Here we go again.
But hey, all is not lost. Out of darkness comes light. Yes, even with the proverbial shit hitting the fan on a daily basis, America remains resilient. We move forward. It’s still hard to believe that in 2019 we now have 10 states that have legalized marijuana for recreational use. In total, 33 states and Washington, D.C have either legal recreational weed and/or weed for medicinal purposes.
Historically, Western states have led the charge when it comes to progressive thinking as it relates to marijuana. For example, Oregon became the first state, in 1973, to decriminalize marijuana. The Oregon Decriminalization Bill of 1973 abolished criminal penalties for possession of small amounts of marijuana. And they did this at a time when only a few years earlier, Richard Nixon had declared a war on drugs and Nancy Reagan unleashed her silly “just say no” campaign not long after that. And now, 45 years later, recreational marijuana is legal in Oregon. Those of us who were alive back in those days would have been committed to the insane asylum if we were to suggest that one day we’d able to go into a store, show your ID and purchase safe and regulated marijuana. The idea was as far away into the distance as Pluto is to the earth. Yet, here we are. Is it any wonder that two Western states were the first to legalize recreational use?
In 2012, Washington and Colorado were the first to pass ballot initiatives. Not long after, Oregon followed suit. But Oregon was also one of the first states to legalize weed for medicinal purposes in 1998, following California passing it’s initiative in 1996. Other states in 1998 that passed initiatives for medical marijuana were Washington, Nevada, Alaska, and Washington, D.C. Again, Western states led the charge.
In essence, legal weed seems to be working out okay here. You never see any protests in front of the dispensaries. Oh sure, an occasional editorial from a disgruntled resident may show up in the local newspaper, but other than that, there’s just not much opposition. While some may object to it due to morality concerns, they certainly aren’t too vocal about it.
To be sure, not everyone is on board with legal weed. You still have naysayers. And, it’s only been a few years now where recreational weed has been legal. We don’t have a comprehensive study as of yet that has analyzed the effects, either pro or con on legal weed. But, anecdotally we do have some idea. While we used to hear about how the world would come to an end if weed ever became legal, there’s just not much evidence to suggest such mayhem. It’s being implemented … and people are making money. According to Arcview, a California-based firm that tracks the legal marijuana industry, legal marijuana is expected to become a $23 billion industry by 2022. In our capitalistic society, even staunch conservatives can get on board with that. The bottom line though is that the weed train has left the station. When there’s billions of dollars to be made, at some point Congress will have to act. It seems like it’s not a matter of if, but when. If you live in America, and you keep hoping for progress, patience is a necessity. As with much of democracy itself … it’s messy.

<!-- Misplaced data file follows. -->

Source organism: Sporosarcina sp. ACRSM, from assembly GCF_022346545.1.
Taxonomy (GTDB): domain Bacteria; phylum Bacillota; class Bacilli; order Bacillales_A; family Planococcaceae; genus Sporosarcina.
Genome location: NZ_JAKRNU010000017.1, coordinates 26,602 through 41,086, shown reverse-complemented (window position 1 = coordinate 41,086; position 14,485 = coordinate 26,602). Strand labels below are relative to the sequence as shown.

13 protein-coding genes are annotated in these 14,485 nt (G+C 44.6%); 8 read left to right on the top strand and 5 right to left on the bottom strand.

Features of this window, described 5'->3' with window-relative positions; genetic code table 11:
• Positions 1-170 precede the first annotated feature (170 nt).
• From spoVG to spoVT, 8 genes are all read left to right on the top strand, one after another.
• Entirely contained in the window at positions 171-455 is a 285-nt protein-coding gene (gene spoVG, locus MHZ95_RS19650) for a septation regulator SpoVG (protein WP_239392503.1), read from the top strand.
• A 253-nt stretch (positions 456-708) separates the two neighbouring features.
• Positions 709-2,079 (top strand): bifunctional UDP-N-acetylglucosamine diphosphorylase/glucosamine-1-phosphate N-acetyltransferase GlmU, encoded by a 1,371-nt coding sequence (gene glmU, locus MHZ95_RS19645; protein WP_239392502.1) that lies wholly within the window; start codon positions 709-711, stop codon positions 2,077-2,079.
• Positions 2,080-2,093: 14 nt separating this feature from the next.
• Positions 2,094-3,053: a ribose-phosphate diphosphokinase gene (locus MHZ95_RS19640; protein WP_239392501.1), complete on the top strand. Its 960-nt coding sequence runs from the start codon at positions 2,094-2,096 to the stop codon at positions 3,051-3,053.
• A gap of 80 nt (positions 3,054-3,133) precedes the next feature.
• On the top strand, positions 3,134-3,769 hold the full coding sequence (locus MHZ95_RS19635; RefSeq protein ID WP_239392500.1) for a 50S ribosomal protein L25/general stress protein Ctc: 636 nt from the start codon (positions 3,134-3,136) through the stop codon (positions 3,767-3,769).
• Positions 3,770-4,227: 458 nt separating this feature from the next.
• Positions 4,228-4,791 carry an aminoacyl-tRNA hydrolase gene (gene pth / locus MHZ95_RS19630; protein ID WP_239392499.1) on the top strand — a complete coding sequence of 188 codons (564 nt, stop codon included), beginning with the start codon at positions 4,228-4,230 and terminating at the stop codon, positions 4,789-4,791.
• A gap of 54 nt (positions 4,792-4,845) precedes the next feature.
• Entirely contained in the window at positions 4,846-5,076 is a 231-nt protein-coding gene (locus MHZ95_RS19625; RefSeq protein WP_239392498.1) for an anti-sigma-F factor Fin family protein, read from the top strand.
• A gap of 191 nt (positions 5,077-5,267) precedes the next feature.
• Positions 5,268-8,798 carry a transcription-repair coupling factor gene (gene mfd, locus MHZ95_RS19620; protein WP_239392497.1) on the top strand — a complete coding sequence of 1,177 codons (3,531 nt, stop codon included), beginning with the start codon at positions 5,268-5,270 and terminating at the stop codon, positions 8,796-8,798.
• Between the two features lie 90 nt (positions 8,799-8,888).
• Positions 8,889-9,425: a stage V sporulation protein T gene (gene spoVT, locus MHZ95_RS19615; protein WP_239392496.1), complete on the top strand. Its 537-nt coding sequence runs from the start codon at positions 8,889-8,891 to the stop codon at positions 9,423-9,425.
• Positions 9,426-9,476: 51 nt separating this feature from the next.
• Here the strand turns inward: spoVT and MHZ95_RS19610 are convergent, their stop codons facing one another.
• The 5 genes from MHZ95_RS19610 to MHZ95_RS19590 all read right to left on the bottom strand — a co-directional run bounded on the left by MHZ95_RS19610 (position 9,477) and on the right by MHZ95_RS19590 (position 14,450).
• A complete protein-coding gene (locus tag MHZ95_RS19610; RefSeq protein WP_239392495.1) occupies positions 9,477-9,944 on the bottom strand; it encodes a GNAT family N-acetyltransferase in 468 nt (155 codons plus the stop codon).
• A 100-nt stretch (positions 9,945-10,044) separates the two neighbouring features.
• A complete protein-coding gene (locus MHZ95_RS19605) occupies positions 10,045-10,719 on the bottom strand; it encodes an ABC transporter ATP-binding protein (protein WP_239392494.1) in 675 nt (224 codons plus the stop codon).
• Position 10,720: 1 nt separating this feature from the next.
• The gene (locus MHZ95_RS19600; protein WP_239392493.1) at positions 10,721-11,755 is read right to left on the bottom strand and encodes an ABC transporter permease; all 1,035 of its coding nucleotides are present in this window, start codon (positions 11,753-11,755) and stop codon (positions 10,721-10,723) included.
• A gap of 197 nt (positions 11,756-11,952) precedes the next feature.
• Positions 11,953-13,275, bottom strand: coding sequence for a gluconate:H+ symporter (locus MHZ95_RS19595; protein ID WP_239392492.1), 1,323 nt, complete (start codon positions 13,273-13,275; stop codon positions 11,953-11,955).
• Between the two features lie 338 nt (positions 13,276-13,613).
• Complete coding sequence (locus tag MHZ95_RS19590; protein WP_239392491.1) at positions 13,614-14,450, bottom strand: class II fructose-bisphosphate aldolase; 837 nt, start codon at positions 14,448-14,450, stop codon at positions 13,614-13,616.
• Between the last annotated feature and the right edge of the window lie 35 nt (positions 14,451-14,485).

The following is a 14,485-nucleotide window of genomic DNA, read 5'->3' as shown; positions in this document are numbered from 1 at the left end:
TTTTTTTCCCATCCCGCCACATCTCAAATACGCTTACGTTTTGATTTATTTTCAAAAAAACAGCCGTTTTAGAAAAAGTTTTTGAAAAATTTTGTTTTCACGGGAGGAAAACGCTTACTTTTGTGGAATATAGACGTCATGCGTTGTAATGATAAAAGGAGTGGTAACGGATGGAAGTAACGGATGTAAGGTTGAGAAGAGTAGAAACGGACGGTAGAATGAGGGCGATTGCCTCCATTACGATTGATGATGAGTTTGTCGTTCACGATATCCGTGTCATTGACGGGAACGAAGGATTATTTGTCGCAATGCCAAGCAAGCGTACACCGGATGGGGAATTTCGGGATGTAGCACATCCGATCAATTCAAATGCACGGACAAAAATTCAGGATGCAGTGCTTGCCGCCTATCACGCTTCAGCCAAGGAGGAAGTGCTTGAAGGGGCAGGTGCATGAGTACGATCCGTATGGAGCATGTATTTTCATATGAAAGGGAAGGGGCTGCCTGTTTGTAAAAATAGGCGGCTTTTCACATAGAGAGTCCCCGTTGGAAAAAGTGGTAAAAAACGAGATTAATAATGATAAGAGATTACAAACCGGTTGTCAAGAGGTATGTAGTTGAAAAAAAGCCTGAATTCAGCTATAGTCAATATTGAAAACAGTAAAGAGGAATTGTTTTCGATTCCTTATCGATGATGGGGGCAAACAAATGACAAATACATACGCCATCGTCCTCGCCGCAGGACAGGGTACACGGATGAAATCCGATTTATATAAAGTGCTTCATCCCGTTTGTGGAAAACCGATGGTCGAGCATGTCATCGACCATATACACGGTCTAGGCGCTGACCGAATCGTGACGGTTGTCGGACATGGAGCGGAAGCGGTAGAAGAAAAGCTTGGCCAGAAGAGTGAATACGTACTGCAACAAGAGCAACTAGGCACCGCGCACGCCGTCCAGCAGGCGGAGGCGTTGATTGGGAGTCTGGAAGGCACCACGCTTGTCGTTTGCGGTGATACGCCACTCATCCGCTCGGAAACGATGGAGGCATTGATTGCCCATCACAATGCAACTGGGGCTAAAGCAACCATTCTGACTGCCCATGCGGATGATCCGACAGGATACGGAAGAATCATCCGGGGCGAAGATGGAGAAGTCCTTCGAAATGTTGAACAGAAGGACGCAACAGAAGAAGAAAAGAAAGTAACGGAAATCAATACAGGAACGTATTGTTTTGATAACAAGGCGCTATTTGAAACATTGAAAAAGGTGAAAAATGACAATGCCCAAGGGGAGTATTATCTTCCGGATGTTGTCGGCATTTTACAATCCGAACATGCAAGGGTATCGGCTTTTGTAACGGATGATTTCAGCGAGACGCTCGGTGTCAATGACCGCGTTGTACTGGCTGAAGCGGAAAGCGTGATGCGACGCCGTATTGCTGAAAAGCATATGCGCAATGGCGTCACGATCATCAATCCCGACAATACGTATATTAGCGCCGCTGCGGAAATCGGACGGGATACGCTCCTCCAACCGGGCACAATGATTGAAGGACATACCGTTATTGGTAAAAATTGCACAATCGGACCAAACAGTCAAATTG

So, let’s be honest. America is clearly divided. Not just along political lines, but culturally, demographically and on so many other issues. But even out here on the so-called Left-Coast, we can find commonality. Who would have thought that a reliably conservative rural Oregon could embrace a progressive movement such as marijuana legalization … the same reliably conservative area that currently has four counties trying to join 23 counties in Northern California in a bid to create it’s own state? Really, it’s not as surprising as you would think.
In Cave Junction, Oregon, a small town of less than 2,000 people in Josephine County, the divisions are certainly here. But while there are certainly those in this town who identify positively with the SOJ movement, they live alongside those who do not. How is this possible? Entering the town heading South on the Redwood Highway 199, there’s nothing that really jumps out at you, except of course the overwhelming aroma of cannabis you encounter just a few miles north and south of town. The fact is, Cave Junction is surrounded by growers—weed growers, and they’re distinguished by large wooden fences, which are required by law so as not to be able to see the growing operation.
It’s a quaint town with only 4 stoplights. Blink your eyes a couple of times and your out of the town in less than two minutes. There’s a Subway here, a Grocery Outlet chain store, and a Shop Smart grocery store as well. A few restaurants, coffee shops, pizza places and two dispensaries which dot both sides of the road. One of the most popular restaurants in town is Taylor’s Sausage. This is always a place where the people come to eat, people watch, and kick back with a beer and a home-made sausage sandwich. Taylor’s is a place where you really get a sense of the free-spirit that defines Cave Junction.
Cassandra, a twenty something hippie type with a Humboldt County, Ca sweatshirt is here. She says she’s passing through and has been in Cave Junction for about a week. Sometimes she comes to the town to make some money trimming cannabis plants. This time it’s not clear why she’s here. But when asked if she’s had any issues with any SOJ or MAGA wearing hat people in town, she said they don’t bother her, and she doesn’t have a problem with them. “People here just seem to go with the flow and let people do what they want. It’s a pretty welcoming town really. I see the pick-up trucks with Trump stickers and stuff, but they come in here to eat and whatever, so it’s just not really an issue.” Cassandra recommended a health food store across the street as a real cool place where many of the local stoners like to hang out and participate in open mic nights.